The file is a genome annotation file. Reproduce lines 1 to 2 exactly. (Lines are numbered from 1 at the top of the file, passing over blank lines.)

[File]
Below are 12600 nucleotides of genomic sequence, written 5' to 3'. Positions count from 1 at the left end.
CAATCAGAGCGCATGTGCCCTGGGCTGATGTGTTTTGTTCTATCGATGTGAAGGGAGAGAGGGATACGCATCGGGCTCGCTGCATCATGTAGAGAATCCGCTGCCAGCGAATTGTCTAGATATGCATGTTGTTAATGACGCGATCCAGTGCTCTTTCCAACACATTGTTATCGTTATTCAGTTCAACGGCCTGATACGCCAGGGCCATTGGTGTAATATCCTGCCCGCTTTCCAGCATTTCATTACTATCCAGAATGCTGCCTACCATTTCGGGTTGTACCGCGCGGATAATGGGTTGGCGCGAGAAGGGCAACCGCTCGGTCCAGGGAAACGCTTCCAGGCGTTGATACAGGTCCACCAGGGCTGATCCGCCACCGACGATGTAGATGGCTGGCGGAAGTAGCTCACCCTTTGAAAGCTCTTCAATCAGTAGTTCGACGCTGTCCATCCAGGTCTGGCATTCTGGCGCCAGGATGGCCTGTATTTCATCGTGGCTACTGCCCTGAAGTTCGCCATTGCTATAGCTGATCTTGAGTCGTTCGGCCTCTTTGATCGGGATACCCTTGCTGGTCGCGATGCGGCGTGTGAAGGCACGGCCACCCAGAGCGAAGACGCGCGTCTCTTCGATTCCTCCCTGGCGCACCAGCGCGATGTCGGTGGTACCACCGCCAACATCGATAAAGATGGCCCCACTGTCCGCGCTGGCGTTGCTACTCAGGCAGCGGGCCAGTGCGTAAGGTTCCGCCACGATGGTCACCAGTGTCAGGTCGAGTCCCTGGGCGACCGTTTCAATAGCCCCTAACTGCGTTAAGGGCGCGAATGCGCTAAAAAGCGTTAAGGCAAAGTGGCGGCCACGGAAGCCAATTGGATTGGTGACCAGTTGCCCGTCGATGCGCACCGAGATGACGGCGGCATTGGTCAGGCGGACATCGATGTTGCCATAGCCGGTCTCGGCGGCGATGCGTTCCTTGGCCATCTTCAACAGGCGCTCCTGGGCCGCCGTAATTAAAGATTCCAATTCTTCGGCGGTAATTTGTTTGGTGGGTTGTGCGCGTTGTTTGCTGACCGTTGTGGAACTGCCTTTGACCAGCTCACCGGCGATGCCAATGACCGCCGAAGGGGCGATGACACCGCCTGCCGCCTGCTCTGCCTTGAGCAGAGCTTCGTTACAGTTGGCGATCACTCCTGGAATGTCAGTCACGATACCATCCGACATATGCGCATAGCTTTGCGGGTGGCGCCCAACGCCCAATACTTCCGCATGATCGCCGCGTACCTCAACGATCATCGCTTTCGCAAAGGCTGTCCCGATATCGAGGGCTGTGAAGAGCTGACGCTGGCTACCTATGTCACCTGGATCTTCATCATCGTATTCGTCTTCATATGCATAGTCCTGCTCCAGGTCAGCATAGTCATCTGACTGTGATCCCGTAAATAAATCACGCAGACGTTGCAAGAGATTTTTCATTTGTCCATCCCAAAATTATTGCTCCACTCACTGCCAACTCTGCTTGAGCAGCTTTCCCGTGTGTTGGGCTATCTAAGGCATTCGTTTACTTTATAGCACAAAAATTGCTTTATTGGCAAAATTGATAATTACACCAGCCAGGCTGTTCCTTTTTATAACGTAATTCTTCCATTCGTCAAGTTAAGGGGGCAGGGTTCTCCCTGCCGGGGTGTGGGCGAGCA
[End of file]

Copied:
Below are 12600 nucleotides of genomic sequence, written 5' to 3'. Positions count from 1 at the left end.
CAATCAGAGCGCATGTGCCCTGGGCTGATGTGTTTTGTTCTATCGATGTGAAGGGAGAGAGGGATACGCATCGGGCTCGCTGCATCATGTAGAGAATCCGCTGCCAGCGAATTGTCTAGATATGCATGTTGTTAATGACGCGATCCAGTGCTCTTTCCAACACATTGTTATCGTTATTCAGTTCAACGGCCTGATACGCCAGGGCCATTGGTGTAATATCCTGCCCGCTTTCCAGCATTTCATTACTATCCAGAATGCTGCCTACCATTTCGGGTTGTACCGCGCGGATAATGGGTTGGCGCGAGAAGGGCAACCGCTCGGTCCAGGGAAACGCTTCCAGGCGTTGATACAGGTCCACCAGGGCTGATCCGCCACCGACGATGTAGATGGCTGGCGGAAGTAGCTCACCCTTTGAAAGCTCTTCAATCAGTAGTTCGACGCTGTCCATCCAGGTCTGGCATTCTGGCGCCAGGATGGCCTGTATTTCATCGTGGCTACTGCCCTGAAGTTCGCCATTGCTATAGCTGATCTTGAGTCGTTCGGCCTCTTTGATCGGGATACCCTTGCTGGTCGCGATGCGGCGTGTGAAGGCACGGCCACCCAGAGCGAAGACGCGCGTCTCTTCGATTCCTCCCTGGCGCACCAGCGCGATGTCGGTGGTACCACCGCCAACATCGATAAAGATGGCCCCACTGTCCGCGCTGGCGTTGCTACTCAGGCAGCGGGCCAGTGCGTAAGGTTCCGCCACGATGGTCACCAGTGTCAGGTCGAGTCCCTGGGCGACCGTTTCAATAGCCCCTAACTGCGTTAAGGGCGCGAATGCGCTAAAAAGCGTTAAGGCAAAGTGGCGGCCACGGAAGCCAATTGGATTGGTGACCAGTTGCCCGTCGATGCGCACCGAGATGACGGCGGCATTGGTCAGGCGGACATCGATGTTGCCATAGCCGGTCTCGGCGGCGATGCGTTCCTTGGCCATCTTCAACAGGCGCTCCTGGGCCGCCGTAATTAAAGATTCCAATTCTTCGGCGGTAATTTGTTTGGTGGGTTGTGCGCGTTGTTTGCTGACCGTTGTGGAACTGCCTTTGACCAGCTCACCGGCGATGCCAATGACCGCCGAAGGGGCGATGACACCGCCTGCCGCCTGCTCTGCCTTGAGCAGAGCTTCGTTACAGTTGGCGATCACTCCTGGAATGTCAGTCACGATACCATCCGACATATGCGCATAGCTTTGCGGGTGGCGCCCAACGCCCAATACTTCCGCATGATCGCCGCGTACCTCAACGATCATCGCTTTCGCAAAGGCTGTCCCGATATCGAGGGCTGTGAAGAGCTGACGCTGGCTACCTATGTCACCTGGATCTTCATCATCGTATTCGTCTTCATATGCATAGTCCTGCTCCAGGTCAGCATAGTCATCTGACTGTGATCCCGTAAATAAATCACGCAGACGTTGCAAGAGATTTTTCATTTGTCCATCCCAAAATTATTGCTCCACTCACTGCCAACTCTGCTTGAGCAGCTTTCCCGTGTGTTGGGCTATCTAAGGCATTCGTTTACTTTATAGCACAAAAATTGCTTTATTGGCAAAATTGATAATTACACCAGCCAGGCTGTTCCTTTTTATAACGTAATTCTTCCATTCGTCAAGTTAAGGGGGCAGGGTTCTCCCTGCCGGGGTGTGGGCGAGCA